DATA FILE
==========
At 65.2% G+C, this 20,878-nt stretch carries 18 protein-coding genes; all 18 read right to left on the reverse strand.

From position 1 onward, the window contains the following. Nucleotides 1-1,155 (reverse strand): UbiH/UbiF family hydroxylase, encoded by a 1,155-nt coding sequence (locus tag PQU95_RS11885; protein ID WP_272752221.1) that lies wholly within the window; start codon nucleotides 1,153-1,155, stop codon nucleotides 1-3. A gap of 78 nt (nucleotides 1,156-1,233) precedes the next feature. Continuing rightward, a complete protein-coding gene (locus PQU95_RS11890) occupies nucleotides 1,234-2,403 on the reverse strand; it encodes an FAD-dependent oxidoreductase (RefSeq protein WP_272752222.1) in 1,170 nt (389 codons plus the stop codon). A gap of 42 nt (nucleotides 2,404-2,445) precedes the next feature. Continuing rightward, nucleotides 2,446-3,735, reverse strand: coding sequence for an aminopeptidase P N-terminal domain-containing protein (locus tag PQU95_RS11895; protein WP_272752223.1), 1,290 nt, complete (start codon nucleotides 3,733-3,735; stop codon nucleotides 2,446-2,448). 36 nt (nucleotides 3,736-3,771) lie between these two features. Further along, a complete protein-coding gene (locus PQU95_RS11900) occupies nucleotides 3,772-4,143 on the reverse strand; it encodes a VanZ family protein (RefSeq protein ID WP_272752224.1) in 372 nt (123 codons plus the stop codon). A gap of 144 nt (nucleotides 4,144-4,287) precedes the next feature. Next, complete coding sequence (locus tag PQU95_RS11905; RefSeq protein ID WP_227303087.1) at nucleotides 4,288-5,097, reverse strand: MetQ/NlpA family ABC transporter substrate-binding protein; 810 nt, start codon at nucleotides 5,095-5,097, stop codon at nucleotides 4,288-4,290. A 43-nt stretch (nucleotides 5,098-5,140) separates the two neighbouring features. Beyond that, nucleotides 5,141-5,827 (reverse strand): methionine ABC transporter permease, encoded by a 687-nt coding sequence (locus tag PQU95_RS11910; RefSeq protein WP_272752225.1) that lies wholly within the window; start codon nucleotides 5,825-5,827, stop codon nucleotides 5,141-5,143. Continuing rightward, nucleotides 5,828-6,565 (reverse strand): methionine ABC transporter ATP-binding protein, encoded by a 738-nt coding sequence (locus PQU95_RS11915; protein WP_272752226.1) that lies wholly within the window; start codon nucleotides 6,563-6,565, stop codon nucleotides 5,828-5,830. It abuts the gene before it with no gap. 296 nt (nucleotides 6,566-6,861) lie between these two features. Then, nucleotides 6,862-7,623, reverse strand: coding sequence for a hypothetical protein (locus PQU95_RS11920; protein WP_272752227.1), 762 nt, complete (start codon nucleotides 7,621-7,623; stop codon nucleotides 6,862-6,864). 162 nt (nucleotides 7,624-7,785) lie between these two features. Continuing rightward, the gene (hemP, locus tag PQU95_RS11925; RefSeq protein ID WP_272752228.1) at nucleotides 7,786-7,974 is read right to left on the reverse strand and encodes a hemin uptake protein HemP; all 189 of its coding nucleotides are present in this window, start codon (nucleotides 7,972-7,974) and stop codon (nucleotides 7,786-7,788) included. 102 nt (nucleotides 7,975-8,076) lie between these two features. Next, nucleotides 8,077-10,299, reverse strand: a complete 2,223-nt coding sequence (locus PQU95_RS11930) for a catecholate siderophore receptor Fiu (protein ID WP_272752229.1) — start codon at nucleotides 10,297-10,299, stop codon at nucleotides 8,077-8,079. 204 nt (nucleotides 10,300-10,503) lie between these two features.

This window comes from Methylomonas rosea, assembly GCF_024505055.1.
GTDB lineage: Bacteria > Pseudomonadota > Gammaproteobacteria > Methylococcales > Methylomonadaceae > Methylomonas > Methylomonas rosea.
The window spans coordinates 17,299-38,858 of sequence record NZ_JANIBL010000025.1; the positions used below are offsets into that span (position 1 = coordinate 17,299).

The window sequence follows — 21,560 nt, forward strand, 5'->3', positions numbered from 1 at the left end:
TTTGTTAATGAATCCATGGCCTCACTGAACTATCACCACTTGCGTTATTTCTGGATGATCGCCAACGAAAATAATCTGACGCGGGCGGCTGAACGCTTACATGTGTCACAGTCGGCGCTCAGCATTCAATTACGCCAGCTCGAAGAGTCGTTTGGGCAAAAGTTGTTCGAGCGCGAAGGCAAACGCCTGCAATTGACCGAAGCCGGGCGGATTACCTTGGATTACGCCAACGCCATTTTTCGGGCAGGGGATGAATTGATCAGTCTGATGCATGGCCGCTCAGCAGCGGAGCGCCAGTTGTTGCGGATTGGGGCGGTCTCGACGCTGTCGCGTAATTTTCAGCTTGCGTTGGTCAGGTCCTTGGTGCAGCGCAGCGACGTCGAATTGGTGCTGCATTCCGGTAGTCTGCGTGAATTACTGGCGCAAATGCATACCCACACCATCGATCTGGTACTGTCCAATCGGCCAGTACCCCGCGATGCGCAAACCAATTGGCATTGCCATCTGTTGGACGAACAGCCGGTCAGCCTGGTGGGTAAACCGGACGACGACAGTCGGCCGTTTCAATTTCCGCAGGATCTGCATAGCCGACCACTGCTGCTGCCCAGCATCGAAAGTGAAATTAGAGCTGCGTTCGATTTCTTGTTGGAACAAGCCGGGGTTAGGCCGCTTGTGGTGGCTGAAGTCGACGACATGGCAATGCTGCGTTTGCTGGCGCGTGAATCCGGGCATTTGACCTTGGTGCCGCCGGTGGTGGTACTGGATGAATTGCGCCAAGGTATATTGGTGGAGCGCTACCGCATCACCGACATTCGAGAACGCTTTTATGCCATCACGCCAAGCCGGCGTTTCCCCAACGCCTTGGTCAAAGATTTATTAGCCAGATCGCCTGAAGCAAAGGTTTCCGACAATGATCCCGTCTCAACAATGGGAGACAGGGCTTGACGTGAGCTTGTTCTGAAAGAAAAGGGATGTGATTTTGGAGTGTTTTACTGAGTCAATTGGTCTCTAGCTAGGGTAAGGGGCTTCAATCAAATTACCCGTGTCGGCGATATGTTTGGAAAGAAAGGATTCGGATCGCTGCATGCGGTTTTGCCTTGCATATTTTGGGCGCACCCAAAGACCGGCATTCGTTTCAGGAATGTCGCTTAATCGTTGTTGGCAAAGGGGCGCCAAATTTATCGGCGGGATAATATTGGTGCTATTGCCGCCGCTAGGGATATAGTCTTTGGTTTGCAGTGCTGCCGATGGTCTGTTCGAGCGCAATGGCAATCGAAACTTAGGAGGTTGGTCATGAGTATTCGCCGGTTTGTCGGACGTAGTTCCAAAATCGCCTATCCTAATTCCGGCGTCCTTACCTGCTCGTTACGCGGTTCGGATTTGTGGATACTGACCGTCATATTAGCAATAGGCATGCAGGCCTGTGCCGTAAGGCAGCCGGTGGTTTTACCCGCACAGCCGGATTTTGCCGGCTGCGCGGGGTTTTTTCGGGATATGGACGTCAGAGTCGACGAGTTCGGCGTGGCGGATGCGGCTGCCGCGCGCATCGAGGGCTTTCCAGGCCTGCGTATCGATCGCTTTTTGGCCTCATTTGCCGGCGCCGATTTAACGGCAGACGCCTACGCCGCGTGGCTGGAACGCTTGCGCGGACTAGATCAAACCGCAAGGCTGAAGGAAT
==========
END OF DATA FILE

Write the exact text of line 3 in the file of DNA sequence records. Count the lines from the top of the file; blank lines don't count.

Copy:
This window comes from Methylomonas rosea, assembly GCF_024505055.1.